Panathenaic prize amphora
The broad body, narrow neck and foot of Panathenaic amphorae gives a shape reminiscent of transport amphorae. They served as prizes in the Panathenaic Games, containing oil for victors. The Games seem to have been established in Athens in the 560s, and the earliest examples of the shape can be dated to around the same time. Panathenaic amphorae are useful for dating, since they continue to be produced well after the fourth century, becoming more elongated and elaborate. From the fourth century, the name of the archon for the year is inscribed, permitting an unusually precise means of fixing chronology.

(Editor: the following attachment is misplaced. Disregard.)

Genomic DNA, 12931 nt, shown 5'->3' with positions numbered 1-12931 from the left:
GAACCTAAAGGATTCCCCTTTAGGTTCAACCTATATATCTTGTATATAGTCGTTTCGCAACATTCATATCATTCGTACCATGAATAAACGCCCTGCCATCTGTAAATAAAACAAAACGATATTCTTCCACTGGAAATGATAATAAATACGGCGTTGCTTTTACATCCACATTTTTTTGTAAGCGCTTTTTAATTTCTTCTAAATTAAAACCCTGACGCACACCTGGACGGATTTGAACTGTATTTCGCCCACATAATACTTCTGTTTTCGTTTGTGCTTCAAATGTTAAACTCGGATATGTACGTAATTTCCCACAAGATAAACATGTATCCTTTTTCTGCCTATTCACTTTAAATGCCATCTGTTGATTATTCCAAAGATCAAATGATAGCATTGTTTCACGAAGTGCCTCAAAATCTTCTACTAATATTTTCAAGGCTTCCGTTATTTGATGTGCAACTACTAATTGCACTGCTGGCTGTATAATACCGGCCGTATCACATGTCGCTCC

Panathenaic amphorae are only decorated in the black-figure technique. Athena always appears on one side, with the inscription "ton Athenethen athlon" - a prize from Athens. The event for which the vase was a prize is depicted on the other side
Amphorae 'of Panathenaic shape' refer to vases of this shape that are decorated in different ways, such as those in red-figure. Smaller versions also occur, perhaps as souvenirs.